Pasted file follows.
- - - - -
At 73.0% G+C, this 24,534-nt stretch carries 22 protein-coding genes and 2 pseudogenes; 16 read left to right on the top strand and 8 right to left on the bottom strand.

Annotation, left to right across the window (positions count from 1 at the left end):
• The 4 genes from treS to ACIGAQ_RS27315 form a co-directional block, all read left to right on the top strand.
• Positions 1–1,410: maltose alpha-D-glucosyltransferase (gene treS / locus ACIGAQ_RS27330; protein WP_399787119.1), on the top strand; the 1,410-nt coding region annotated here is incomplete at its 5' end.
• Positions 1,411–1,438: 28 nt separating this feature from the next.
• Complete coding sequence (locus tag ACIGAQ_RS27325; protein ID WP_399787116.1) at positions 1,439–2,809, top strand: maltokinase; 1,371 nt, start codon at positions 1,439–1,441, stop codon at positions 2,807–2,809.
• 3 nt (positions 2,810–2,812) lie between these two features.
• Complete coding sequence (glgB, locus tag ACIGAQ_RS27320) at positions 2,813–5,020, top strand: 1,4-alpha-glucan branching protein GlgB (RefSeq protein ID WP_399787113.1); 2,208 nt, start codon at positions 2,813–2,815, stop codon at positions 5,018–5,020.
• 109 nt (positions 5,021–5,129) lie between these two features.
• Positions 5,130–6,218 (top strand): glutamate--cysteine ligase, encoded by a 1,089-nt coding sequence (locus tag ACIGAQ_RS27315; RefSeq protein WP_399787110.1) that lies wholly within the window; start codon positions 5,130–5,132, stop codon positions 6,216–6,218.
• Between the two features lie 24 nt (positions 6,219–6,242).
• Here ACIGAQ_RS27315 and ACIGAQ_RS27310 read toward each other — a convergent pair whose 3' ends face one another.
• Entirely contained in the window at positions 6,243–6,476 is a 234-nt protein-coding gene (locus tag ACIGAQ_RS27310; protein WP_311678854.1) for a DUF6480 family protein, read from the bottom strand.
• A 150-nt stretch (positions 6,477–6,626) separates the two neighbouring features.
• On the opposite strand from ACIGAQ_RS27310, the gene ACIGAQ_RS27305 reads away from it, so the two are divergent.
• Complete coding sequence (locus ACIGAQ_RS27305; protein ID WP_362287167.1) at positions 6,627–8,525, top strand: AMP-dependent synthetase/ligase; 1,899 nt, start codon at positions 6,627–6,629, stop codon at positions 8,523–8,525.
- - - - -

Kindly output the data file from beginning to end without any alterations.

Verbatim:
At 73.0% G+C, this 24,534-nt stretch carries 22 protein-coding genes and 2 pseudogenes; 16 read left to right on the top strand and 8 right to left on the bottom strand.

Annotation, left to right across the window (positions count from 1 at the left end):
• The 4 genes from treS to ACIGAQ_RS27315 form a co-directional block, all read left to right on the top strand.
• Positions 1–1,410: maltose alpha-D-glucosyltransferase (gene treS / locus ACIGAQ_RS27330; protein WP_399787119.1), on the top strand; the 1,410-nt coding region annotated here is incomplete at its 5' end.
• Positions 1,411–1,438: 28 nt separating this feature from the next.
• Complete coding sequence (locus tag ACIGAQ_RS27325; protein ID WP_399787116.1) at positions 1,439–2,809, top strand: maltokinase; 1,371 nt, start codon at positions 1,439–1,441, stop codon at positions 2,807–2,809.
• 3 nt (positions 2,810–2,812) lie between these two features.
• Complete coding sequence (glgB, locus tag ACIGAQ_RS27320) at positions 2,813–5,020, top strand: 1,4-alpha-glucan branching protein GlgB (RefSeq protein ID WP_399787113.1); 2,208 nt, start codon at positions 2,813–2,815, stop codon at positions 5,018–5,020.
• 109 nt (positions 5,021–5,129) lie between these two features.
• Positions 5,130–6,218 (top strand): glutamate--cysteine ligase, encoded by a 1,089-nt coding sequence (locus tag ACIGAQ_RS27315; RefSeq protein WP_399787110.1) that lies wholly within the window; start codon positions 5,130–5,132, stop codon positions 6,216–6,218.
• Between the two features lie 24 nt (positions 6,219–6,242).
• Here ACIGAQ_RS27315 and ACIGAQ_RS27310 read toward each other — a convergent pair whose 3' ends face one another.
• Entirely contained in the window at positions 6,243–6,476 is a 234-nt protein-coding gene (locus tag ACIGAQ_RS27310; protein WP_311678854.1) for a DUF6480 family protein, read from the bottom strand.
• A 150-nt stretch (positions 6,477–6,626) separates the two neighbouring features.
• On the opposite strand from ACIGAQ_RS27310, the gene ACIGAQ_RS27305 reads away from it, so the two are divergent.
• Complete coding sequence (locus ACIGAQ_RS27305; protein ID WP_362287167.1) at positions 6,627–8,525, top strand: AMP-dependent synthetase/ligase; 1,899 nt, start codon at positions 6,627–6,629, stop codon at positions 8,523–8,525.